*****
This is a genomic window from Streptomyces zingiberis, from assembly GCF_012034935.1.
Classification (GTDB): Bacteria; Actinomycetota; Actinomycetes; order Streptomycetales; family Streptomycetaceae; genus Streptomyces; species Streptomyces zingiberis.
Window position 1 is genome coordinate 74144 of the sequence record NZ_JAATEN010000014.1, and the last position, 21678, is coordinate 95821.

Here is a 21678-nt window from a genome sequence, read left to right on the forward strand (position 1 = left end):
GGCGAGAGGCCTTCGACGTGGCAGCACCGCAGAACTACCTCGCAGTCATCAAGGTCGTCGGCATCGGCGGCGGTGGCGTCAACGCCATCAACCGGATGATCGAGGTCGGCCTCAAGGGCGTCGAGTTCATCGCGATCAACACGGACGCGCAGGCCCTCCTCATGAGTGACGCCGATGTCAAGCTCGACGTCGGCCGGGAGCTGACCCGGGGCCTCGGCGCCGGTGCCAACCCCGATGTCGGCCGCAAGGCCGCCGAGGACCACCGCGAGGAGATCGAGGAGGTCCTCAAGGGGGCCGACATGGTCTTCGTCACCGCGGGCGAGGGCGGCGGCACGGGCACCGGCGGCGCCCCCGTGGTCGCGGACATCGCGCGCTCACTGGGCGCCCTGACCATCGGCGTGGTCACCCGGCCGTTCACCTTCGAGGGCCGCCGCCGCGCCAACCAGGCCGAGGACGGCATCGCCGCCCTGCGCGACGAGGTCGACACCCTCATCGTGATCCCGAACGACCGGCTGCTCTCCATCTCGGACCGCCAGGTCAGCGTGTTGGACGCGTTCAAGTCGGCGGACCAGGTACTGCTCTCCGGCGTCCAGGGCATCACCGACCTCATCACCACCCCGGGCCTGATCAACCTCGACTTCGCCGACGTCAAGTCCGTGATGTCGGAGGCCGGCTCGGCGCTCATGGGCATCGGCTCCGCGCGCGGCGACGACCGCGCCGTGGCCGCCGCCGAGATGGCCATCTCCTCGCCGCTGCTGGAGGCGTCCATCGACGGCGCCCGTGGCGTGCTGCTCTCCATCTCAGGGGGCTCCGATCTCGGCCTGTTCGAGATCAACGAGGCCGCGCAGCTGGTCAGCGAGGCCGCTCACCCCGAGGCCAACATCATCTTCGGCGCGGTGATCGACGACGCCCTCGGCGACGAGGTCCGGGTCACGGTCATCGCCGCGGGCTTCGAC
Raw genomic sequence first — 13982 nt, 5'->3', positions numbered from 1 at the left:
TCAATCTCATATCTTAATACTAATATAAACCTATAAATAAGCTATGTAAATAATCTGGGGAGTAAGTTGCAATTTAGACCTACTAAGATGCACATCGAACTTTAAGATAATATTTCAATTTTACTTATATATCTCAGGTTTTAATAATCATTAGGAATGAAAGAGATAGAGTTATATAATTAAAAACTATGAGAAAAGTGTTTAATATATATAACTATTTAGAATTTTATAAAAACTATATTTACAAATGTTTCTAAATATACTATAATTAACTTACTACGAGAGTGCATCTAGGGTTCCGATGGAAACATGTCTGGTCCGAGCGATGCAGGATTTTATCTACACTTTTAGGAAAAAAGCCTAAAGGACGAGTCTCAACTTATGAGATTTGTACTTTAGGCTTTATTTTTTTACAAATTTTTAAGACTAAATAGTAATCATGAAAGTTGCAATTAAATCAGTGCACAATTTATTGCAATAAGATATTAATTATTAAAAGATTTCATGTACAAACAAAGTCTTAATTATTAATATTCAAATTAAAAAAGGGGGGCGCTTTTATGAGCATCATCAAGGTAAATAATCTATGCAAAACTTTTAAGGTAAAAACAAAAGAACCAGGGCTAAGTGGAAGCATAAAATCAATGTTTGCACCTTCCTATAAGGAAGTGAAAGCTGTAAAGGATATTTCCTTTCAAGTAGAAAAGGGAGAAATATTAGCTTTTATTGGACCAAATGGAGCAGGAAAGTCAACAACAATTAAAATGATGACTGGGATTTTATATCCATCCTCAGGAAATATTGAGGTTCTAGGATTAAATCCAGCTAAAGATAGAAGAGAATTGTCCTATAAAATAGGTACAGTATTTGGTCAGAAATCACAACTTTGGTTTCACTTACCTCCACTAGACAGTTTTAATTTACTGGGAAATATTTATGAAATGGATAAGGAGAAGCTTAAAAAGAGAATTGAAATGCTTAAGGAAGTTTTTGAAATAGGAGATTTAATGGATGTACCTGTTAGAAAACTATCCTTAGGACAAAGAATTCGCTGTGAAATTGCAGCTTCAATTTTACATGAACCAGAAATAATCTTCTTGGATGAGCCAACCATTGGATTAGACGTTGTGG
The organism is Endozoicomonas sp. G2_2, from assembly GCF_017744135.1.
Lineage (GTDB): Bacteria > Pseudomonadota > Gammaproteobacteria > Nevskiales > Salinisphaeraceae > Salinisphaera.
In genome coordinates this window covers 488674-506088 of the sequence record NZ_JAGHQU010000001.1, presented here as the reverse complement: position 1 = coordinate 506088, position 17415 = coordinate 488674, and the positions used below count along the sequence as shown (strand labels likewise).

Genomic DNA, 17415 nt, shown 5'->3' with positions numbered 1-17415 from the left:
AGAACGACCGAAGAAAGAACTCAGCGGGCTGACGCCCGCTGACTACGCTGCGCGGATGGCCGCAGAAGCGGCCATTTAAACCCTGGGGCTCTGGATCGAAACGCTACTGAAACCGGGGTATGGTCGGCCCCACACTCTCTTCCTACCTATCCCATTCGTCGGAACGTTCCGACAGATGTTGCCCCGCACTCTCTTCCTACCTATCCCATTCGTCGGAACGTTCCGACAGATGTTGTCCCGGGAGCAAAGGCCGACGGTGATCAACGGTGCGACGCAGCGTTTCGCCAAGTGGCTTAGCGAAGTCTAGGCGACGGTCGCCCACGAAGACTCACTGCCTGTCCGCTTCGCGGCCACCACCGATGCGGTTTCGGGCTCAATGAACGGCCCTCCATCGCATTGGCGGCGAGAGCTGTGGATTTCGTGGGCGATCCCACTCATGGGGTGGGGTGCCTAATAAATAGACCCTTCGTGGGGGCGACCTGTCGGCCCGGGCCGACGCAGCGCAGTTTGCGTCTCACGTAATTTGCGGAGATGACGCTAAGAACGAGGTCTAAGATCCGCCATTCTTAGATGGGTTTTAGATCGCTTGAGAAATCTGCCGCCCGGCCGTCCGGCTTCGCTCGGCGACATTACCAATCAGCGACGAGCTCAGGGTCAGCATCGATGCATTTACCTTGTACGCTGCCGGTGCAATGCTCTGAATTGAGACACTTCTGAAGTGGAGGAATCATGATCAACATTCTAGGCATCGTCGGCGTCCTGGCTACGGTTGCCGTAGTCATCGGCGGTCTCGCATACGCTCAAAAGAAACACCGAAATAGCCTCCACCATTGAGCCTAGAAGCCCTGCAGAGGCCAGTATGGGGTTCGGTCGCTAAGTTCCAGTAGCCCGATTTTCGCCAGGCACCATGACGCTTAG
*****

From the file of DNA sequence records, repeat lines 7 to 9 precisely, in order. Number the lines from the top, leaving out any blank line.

TCAATCTCATATCTTAATACTAATATAAACCTATAAATAAGCTATGTAAATAATCTGGGGAGTAAGTTGCAATTTAGACCTACTAAGATGCACATCGAACTTTAAGATAATATTTCAATTTTACTTATATATCTCAGGTTTTAATAATCATTAGGAATGAAAGAGATAGAGTTATATAATTAAAAACTATGAGAAAAGTGTTTAATATATATAACTATTTAGAATTTTATAAAAACTATATTTACAAATGTTTCTAAATATACTATAATTAACTTACTACGAGAGTGCATCTAGGGTTCCGATGGAAACATGTCTGGTCCGAGCGATGCAGGATTTTATCTACACTTTTAGGAAAAAAGCCTAAAGGACGAGTCTCAACTTATGAGATTTGTACTTTAGGCTTTATTTTTTTACAAATTTTTAAGACTAAATAGTAATCATGAAAGTTGCAATTAAATCAGTGCACAATTTATTGCAATAAGATATTAATTATTAAAAGATTTCATGTACAAACAAAGTCTTAATTATTAATATTCAAATTAAAAAAGGGGGGCGCTTTTATGAGCATCATCAAGGTAAATAATCTATGCAAAACTTTTAAGGTAAAAACAAAAGAACCAGGGCTAAGTGGAAGCATAAAATCAATGTTTGCACCTTCCTATAAGGAAGTGAAAGCTGTAAAGGATATTTCCTTTCAAGTAGAAAAGGGAGAAATATTAGCTTTTATTGGACCAAATGGAGCAGGAAAGTCAACAACAATTAAAATGATGACTGGGATTTTATATCCATCCTCAGGAAATATTGAGGTTCTAGGATTAAATCCAGCTAAAGATAGAAGAGAATTGTCCTATAAAATAGGTACAGTATTTGGTCAGAAATCACAACTTTGGTTTCACTTACCTCCACTAGACAGTTTTAATTTACTGGGAAATATTTATGAAATGGATAAGGAGAAGCTTAAAAAGAGAATTGAAATGCTTAAGGAAGTTTTTGAAATAGGAGATTTAATGGATGTACCTGTTAGAAAACTATCCTTAGGACAAAGAATTCGCTGTGAAATTGCAGCTTCAATTTTACATGAACCAGAAATAATCTTCTTGGATGAGCCAACCATTGGATTAGACGTTGTGG
The organism is Endozoicomonas sp. G2_2, from assembly GCF_017744135.1.
Lineage (GTDB): Bacteria > Pseudomonadota > Gammaproteobacteria > Nevskiales > Salinisphaeraceae > Salinisphaera.